WOW - Jurassic Park in 2016

Resurrecting the woolly mammoth is possible.
Scientists announced the possibility of cloning a woolly mammoth within 5 years. Just like Dolly the Sheep, the new mammoth would be cloned by a process called "nuclear transplantation." Using a preserved femur recovered from the Siberian permafrost, scientists plan to extract the nucleus of a bone marrow cell and transplant it into an elephant egg cell. Following a 22-month gestation period in a surrogate elephant mother, a woolly mammoth could be born. However, because the DNA inside the bone marrow may be severely degraded, resurrecting the woolly mammoth is still a long shot-- but well within the realm of scientific possibility.

Electricity Powers Buffoonery, Costly Buffoonery

Nothing illustrates the superficiality of our times better than the enthusiasm for electric cars, because they are supposed to greatly reduce air pollution. But the electricity that ultimately powers these cars has to be generated somewhere -- and nearly half the electricity generated in this country is generated by burning coal.

The electric car thing - if they would just let it happen in its own time, after we rebuild the grid with a France-like reactor system, it would work.  But the idealogues stuck on E are not patient enough to wait for electric cars to make sense.  Of course, since our government runs it, we'll never have a smart system for generating electricity, either.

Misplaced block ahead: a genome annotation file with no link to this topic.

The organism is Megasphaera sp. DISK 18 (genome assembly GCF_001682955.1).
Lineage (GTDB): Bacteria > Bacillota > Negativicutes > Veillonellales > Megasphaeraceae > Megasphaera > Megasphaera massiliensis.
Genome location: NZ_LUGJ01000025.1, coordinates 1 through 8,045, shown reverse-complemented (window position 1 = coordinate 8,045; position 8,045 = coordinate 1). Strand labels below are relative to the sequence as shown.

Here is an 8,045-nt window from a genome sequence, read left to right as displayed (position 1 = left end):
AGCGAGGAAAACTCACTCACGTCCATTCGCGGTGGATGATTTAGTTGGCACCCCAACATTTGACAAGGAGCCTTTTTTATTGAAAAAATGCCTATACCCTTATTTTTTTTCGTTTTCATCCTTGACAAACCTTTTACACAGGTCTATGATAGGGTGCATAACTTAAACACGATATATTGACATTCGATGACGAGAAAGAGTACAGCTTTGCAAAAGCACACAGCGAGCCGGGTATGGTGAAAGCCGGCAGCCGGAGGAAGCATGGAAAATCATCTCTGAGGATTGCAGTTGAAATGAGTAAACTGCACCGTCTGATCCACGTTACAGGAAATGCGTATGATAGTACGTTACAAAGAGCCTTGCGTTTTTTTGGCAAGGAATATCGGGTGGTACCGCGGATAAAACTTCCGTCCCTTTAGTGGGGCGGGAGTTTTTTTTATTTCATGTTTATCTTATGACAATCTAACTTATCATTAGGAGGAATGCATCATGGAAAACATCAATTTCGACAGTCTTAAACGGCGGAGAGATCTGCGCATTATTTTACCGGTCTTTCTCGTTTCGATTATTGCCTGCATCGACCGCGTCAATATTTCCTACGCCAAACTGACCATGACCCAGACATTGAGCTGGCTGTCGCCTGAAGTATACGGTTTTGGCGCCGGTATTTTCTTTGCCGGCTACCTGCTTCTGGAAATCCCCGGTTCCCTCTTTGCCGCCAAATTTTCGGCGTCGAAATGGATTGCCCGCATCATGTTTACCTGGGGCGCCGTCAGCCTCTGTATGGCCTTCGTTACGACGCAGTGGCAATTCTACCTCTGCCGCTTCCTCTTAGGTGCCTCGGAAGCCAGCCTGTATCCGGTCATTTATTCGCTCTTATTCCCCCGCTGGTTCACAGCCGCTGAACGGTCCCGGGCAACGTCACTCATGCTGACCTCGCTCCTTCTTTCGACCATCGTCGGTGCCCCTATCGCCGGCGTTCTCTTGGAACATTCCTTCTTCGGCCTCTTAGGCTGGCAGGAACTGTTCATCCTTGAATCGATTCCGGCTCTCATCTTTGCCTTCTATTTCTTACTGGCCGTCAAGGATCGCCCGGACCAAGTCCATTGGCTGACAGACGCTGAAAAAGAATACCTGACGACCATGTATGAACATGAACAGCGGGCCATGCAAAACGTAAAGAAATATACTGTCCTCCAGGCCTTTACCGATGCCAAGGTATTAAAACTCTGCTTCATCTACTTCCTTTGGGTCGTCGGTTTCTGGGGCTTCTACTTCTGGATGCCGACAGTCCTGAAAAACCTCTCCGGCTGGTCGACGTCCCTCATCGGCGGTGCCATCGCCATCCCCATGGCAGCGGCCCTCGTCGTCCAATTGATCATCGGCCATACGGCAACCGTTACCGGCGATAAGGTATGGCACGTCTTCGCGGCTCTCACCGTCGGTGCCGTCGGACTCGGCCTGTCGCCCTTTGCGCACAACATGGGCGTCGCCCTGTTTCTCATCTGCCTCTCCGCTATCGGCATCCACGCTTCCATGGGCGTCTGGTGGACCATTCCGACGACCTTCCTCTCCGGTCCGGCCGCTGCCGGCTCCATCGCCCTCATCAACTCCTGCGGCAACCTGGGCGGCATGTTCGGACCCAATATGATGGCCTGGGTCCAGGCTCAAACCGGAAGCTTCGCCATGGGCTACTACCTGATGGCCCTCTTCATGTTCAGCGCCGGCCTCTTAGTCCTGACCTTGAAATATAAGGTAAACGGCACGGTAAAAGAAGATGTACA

More from Dr. Sowell:

The wisest and most knowledgeable human being on the planet is utterly incompetent to make even 10 percent of the consequential decisions that have to be made in a modern nation. Yet all sorts of people want to decide how much money other people can make or keep, and to micro-manage how other people live their lives.

Friday, December 23, 2011


I can't think of any term other than galling when a person who has such difficulty deciding when or when not to tell the truth, or perhaps just can't tell the difference, starts moralizing about the reasons why it is OK for the political class to use the government's coercive monopoly on force on the rest of us.

I can't name any names or even hint any until after I'm retired - which is fine, it could apply to many.

Why did we ever think it was about choosing politicians we could trust.  So freaking gullible ...

Volts n Dolts

Each Chevy Volt sold thus far may have as much as $250,000 in state and federal dollars in incentives behind it – a total of $3 billion altogether, according to an analysis by James Hohman, assistant director of fiscal policy at the Mackinac Center for Public Policy.
Whatever your opinion, the facts show that Volts aren't exactly selling like hotcakes. It's not hard to see why. As Audi’s president of North America Johan de Nysschen said, "No one is going to pay a $15,000 premium for a car that competes with a Corolla.”